Women in the Middle Ages

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Christian convents in the Middle Ages provided women one alternative to married life.

Women in the Middle Ages occupied a number of different social roles. Women in the Middle Ages, a period of European history from around the 5th century to the 15th century, held the position of wife, mother, peasant, artisan, and nun, as well as some important leadership roles, such as abbess or queen regnant. The very concept of "woman" changed in a number of ways during the Middle Ages[1] and several forces influenced their role during the period.

Early Middle Ages (476–1000)[edit]

Spinning by hand was a traditional form of women's work (illustration c. 1170).

The Roman Catholic Church was a major unifying, cultural influence of the Middle Ages with its selection from Latin learning, preservation of the art of writing, and a centralized administration through its network of bishops. Historically in the Catholic and other ancient churches, the role of bishop, like the priesthood, was restricted to men. The first Council of Orange (441) also forbade the ordination of deaconesses, a ruling that was repeated by the Council of Epaon (517) and second Council of Orléans (533).[2]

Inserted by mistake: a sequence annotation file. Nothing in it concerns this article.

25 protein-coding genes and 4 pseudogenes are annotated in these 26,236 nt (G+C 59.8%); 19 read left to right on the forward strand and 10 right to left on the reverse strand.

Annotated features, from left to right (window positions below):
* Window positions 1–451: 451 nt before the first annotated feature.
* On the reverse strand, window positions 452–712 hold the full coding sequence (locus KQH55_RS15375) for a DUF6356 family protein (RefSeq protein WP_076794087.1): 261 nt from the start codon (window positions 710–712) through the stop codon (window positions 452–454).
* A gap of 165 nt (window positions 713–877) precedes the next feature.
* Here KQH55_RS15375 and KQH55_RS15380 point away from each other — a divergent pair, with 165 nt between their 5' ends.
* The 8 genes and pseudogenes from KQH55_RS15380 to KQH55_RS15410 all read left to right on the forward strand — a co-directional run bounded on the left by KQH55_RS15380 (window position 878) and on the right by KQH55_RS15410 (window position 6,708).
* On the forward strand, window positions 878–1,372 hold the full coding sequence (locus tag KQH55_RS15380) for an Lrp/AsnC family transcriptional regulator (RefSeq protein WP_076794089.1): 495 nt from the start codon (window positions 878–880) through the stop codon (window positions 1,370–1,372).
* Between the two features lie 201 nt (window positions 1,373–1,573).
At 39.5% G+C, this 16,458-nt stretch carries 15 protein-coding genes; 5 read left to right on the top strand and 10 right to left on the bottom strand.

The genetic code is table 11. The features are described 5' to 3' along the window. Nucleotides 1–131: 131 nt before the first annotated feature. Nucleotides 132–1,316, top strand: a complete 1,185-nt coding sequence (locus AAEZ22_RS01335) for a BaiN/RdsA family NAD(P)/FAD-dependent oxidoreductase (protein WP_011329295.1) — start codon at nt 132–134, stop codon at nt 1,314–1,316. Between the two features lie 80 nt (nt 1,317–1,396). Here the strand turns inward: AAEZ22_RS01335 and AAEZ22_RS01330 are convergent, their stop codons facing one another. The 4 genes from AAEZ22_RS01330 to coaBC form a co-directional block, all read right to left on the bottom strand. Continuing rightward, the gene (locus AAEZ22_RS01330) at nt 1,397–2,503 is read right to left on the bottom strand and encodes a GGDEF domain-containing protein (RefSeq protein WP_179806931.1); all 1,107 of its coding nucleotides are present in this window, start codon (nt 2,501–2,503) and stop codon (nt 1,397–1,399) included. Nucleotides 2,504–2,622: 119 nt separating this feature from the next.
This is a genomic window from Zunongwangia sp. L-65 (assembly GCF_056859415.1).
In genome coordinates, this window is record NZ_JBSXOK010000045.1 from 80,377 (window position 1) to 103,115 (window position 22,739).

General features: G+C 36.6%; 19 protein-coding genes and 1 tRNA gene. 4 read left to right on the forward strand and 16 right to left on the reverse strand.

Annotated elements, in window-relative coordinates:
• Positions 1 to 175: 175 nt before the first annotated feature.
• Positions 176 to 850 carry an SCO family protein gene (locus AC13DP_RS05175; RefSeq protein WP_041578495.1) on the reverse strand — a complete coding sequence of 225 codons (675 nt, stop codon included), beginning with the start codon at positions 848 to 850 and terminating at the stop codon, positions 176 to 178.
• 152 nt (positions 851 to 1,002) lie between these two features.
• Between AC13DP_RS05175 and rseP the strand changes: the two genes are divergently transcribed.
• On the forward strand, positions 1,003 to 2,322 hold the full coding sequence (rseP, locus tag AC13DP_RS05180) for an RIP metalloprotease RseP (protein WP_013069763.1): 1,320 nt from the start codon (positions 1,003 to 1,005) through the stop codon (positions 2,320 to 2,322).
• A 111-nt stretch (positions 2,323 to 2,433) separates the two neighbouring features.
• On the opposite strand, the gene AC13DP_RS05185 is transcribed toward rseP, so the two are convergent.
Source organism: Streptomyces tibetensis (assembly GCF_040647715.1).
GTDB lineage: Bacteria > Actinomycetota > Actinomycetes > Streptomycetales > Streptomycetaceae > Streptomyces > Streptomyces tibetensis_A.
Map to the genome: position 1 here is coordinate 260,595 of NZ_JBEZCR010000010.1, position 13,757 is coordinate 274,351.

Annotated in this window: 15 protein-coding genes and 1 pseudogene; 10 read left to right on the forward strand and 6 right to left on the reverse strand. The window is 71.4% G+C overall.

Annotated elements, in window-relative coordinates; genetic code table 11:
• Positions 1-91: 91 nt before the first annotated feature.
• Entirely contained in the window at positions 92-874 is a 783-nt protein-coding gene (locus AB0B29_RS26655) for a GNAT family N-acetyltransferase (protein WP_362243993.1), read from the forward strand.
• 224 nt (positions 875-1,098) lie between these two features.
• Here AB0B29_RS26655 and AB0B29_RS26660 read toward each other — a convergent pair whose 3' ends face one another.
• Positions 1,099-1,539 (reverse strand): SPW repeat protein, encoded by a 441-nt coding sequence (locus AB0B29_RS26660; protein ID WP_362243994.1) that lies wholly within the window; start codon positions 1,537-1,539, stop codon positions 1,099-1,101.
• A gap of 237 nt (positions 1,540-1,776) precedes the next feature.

With the establishment of Christian monasticism, other roles within the Church became available to women. From the 5th century onward, Christian convents provided opportunities for some women to escape the path of marriage and child-rearing, acquire literacy and learning, and play a more active religious role.

Abbesses could become important figures in their own right, often ruling over monasteries of both men and women, and holding significant lands and power. Figures such as Hilda of Whitby (c. 614–680) became influential figures on a national and even international scale.

Spinning was one of a number of traditional women's crafts at this time,[3] initially performed using the spindle and distaff; the spinning wheel was introduced towards the end of the High Middle Ages.